Intersphincteric resection: indications and outcome.
Smart, Neil J.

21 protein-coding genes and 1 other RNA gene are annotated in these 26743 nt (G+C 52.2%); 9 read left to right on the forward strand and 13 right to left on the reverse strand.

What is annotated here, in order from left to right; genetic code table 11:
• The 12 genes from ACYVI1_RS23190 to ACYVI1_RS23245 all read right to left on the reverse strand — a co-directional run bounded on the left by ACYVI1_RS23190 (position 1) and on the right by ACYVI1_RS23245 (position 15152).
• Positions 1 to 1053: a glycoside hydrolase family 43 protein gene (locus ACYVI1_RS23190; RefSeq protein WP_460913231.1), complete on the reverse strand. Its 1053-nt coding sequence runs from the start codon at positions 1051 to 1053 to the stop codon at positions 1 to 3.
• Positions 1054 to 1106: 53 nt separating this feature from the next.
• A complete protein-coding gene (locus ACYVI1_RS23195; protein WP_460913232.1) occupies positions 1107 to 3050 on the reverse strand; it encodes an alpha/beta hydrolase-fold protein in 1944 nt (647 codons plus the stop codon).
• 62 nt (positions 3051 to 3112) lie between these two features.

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Despite advances in the management of rectal cancer, surgery remains the mainstay of treatment with curative intent. The major advance in rectal cancer care was the standardization of surgical technique, total mesorectal excision, along with pathological reporting of the excised specimen that led to reductions in local recurrence and improved survival [1–3]. Abdominoperineal excision of the rectum (APR) was once the only option for low tumors but sphincter-preserving surgery is now commonly performed. Despite these options there exists a wide variability in the proportion of patients with rectal tumors that undergo APR (12–51%) [4–6]. The improvements in neoadjuvant therapy have led to better down staging of tumors and in some cases pathological complete response (pCR) . This allows previously inoperable tumors to undergo surgical management or perform less invasive procedures such as local excision or sphincter-preserving surgery.